Some grasshoppers are considered as pests and non-pests. There are over 10,000 species of grasshoppers throughout the world. To narrow it down further, around 660 different kinds in the United States. there are over 60 species of grasshoppers in the prairies. Another 15 different species are found in montainous and alpine environments and another 10 different grasshopper species may appear with the weather changes. Grasshoppers are found everywhere, except, the North and South Poles.
The club-horned grasshopper generally requires no control. During the spring and summer seasons this grasshopper is often found in pastures. Most club-horned grasshoppers are grey black and tan in color, but there are some that are green and white. You can tell it is the club-horned grasshopper by the distinctive hourglass marking on its back. The wings are short and there are little knobs on the antennae. In Canada, these are the earliest hatching grasshoppers hatching in April. The adult club-horned grasshopper makes a scritch-scritch sound, but where the climate is warm it may sound like a continuous buzzing sound. This grasshopper’s diet consists of western wheat grass, needle grass, thread grass, and many other grasses.
Velvet Striped Grasshopper
The velvet striped grasshopper over winters as a hopper and it resumes normal activity along roadsides and grassy slopes. you can tell this grasshopper by looking to see whether the head is sharply pointed. Next, check the back of the grasshopper to see whether there are two dark stripes, highlighted with a light color. This grasshopper is found in southern Alberta, Saskatchewan, up to Oyen and Leader and in the Oldman River valley near Lethbridge. The main food source for the velvet striped grasshopper is blue grama grass and sedge. Generally, this grasshopper is considered to be a non-pest.
Brown-Spotted Range Grasshopper
The brown-spotted range grasshopper is found when spring arrives hatching from eggs that were laid during last year’s summer months. Check the back of this grasshopper and you will find a constricted hourglass design. This grasshopper has hind-wings that are small and colorless. If you look at the back legs you will find black triangles on them. This grasshopper doesn’t cause much damage to crops as their diet is mainly native grasses and sedge. The fact that they are considered to be a non-pest may be due to the grassland songbirds that eat them as their vital food source.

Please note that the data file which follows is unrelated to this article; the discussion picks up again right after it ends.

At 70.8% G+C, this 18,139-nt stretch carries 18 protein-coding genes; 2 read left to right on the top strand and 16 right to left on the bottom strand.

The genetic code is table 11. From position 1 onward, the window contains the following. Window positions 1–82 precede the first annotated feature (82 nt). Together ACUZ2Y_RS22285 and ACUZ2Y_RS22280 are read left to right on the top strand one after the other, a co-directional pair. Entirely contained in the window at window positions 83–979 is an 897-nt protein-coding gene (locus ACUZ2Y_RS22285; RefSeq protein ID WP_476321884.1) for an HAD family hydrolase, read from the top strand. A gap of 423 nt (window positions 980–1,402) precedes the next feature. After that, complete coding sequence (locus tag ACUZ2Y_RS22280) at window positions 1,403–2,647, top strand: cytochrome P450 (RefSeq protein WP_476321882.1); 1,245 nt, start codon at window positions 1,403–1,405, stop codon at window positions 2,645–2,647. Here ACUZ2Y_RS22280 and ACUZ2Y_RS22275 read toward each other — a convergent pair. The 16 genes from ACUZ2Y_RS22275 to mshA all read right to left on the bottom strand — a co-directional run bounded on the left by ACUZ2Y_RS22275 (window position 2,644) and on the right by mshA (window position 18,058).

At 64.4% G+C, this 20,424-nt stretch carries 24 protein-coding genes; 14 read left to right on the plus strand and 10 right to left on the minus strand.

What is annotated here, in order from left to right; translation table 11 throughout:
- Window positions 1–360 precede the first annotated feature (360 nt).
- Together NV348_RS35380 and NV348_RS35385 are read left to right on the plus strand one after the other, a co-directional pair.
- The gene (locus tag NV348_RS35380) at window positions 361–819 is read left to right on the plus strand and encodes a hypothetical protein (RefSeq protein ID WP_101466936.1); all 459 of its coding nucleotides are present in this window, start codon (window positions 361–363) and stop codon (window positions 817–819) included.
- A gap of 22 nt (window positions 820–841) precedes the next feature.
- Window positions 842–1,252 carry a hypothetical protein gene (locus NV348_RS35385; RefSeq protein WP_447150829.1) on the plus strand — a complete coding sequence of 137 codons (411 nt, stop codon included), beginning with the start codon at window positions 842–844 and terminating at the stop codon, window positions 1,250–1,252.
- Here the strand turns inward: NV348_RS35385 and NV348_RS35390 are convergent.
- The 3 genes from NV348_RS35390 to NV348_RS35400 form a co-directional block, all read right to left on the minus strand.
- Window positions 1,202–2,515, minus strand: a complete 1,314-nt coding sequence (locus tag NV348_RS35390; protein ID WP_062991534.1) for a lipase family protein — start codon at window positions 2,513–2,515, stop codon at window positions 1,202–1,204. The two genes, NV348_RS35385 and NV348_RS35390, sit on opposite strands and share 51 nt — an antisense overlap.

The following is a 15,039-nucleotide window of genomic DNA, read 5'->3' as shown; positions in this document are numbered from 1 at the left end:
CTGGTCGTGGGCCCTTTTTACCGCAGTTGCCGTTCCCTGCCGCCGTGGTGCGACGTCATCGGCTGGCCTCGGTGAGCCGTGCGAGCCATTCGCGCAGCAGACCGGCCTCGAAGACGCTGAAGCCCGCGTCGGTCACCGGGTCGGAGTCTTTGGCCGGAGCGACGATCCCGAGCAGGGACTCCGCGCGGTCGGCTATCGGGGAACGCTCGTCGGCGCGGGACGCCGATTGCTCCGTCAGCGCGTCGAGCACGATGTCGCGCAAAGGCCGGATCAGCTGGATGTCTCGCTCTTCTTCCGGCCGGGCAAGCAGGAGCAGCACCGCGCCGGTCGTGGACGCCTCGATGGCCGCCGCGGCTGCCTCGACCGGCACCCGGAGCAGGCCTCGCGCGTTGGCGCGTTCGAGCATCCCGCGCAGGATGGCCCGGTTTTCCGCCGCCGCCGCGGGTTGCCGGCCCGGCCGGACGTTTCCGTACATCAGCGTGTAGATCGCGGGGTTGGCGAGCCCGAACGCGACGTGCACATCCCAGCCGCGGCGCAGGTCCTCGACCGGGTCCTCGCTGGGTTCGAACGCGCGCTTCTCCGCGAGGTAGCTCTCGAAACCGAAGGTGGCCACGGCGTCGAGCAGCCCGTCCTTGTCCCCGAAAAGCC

Two Striped Grasshopper
Two-striped grasshopper hatches 3 to 10 days earlier than other grasshopper pests. You can usually find this grasshopper around the last week of May. If the weather is cool, they may not bee seen until mid-June. These young grasshoppers are light brown in color and seem fatter than other grasshoppers. The two-striped grasshoppers are susceptible to a fungus disease called Entomophaga grylli. This fungus kills the grasshopper when the weather is warm and moist. If in order for Entomophaga grylli to occur, the spores from a previous infection must be available. When the two-striped grasshopper is affected with this fungus infection, the grasshopper will climb to a higher than normal position. There he will clasp the support tightly using all of its legs.
Clear-winged grasshoppers have blotches on the fore-wings and noting the color will help you to decided whether it is a male or female. The blotches on the male are yellow-brown in color, while the females are a dull brown and tan. This grasshopper eats cereal crops and grasses, so they are usually considered as a pest. The eggs over winter and then hatch in early June. The clear-winged grasshoppers are able to cover great distances. They have large wings that will carry them long distances on a warm, clear day.
Lesser Migratory Grasshopper
The lesser migratory grasshopper is one that made history in the 1930s. This is when they flew by the millions from the United States into Saskatchewan and Alberta. The lesser migratory grasshopper is less susceptible to disease than other grasshoppers. One good thing about this grasshopper is that their numbers have declined in recent years.
The Packard’s grasshopper is often found eating pasture grasses, alfalfa and cereal crops. In the years 1983 through 1987, this grasshopper caused major damage to crops. During the years 1999 through 2002, the numbers dwindles and they became very rare. In 2003, the Packard’s grasshopper increased in south-eastern Alberta and Saskatchewan, but only in a few pocketed areas. The Packard’s grasshopper hatches in the Canadian Prairie around June 1. At this stage they resemble the two-striped grasshopper but by looking at their back, you can tell them apart. If you see black pepper spots on their back, this will indicate that you have found the Packard’s grasshopper.